If you’ve ever done a software release, you know how complicated the process can be. One person takes care of everything, from managing project timelines to keeping track of deadlines and scopes.
That’s where release management comes in. With the right processes, you’ll be able to handle even the most complex tasks. Release management manages, plans, and controls software updates to improve quality, speed, and efficiency.
We’ll cover what’s included in the release management process in more detail and provide a checklist to help you get started on your own release plan.
Release Management Overview
Release management manages, plans, and controls software updates through different stages. The goal is to improve software launch quality, speed and efficiency.
This technique ensures teams are ready with the correct information at the right time, increasing the chances of a successful product launch.
The release management life cycle consists of five steps: planning, building, testing, preparing, and deploying software updates. Each step is essential to properly organize and execute a successful release.
Release Manager Job Description and Responsibilities
The job of a Release Manager is severe. He takes care of the preparation process from development (code development) until changes are ready to be released to the production environment.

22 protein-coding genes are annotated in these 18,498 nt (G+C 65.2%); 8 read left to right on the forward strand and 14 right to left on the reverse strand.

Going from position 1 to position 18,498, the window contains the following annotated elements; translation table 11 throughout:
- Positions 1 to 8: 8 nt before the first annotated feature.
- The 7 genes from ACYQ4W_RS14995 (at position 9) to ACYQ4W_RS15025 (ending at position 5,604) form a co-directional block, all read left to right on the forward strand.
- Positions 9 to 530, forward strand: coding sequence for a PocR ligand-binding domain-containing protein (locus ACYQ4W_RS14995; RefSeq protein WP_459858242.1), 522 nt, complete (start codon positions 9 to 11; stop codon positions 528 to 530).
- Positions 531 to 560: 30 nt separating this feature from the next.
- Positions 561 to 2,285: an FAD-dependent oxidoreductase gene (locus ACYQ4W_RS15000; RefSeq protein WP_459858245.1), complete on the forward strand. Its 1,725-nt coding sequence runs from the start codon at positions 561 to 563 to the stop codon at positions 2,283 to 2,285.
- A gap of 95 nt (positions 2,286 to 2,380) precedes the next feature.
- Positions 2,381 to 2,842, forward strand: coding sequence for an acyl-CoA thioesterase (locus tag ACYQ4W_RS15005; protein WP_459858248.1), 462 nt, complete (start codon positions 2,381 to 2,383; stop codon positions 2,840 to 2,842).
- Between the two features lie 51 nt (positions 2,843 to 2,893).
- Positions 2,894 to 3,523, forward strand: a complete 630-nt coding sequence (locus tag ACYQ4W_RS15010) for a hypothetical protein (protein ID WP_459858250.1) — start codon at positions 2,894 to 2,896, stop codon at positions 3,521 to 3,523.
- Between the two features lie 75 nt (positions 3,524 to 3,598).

If the release process is analogous to an orchestra, the Release Manager acts as the conductor who leads the orchestra. He has to coordinate with many parties, such as developers, and quality assurance to users.
Some of these roles include:
1. Arrange a release schedule; in some industries, a release schedule must be adhered to. For example, it is prohibited at the beginning and end of the month. It is not permitted at the end of the year and the month that has Eid (in Indonesia).
2. Prepare release scenarios; preparing this scenario must be detailed enough to be carried out by the officer conducting the release. Release managers must coordinate engineers, developers, and QA with users/business teams in this area.
3. Prepare a fallback / roll back plan; this section is mandatory. We never know what will happen upon release. This plan’s absence can potentially disrupt operational activities in the production area.
4. Coordinating — negotiating with users/business teams regarding release plans down to the detail level.
5. Coordinate with the Change Management team to ensure the scope of the release.
6. Conduct a review of the effectiveness of the release activities that have been carried out. If it is less effective, the release manager needs to find/research to get a better method or method.
To excel in the role of a release manager, it’s important to have both technical skills and soft skills.
Technical skills include:
1. Good level of PC knowledge
2. An excellent understanding of computer software and programming
3. Expert knowledge in a specific area of engineering.
4. Solid understanding of Continuous Delivery and Continuous Integration (CD/CI) pipelines.
Non-Technical Skills include:
1. Ability to coordinate multiple teams
2. Ensure tasks are completed in time
4. Advanced communication skills
5. Problem-solving skills
6. Adaptability skills
With more companies adopting agile software development and releasing more frequently, release managers must also be proficient in using application-release automation (ARA) tools such as Buildmaster, Puppet Enterprise, Visual Studio Release Management, and ElectricFlow to implement continuous delivery quickly.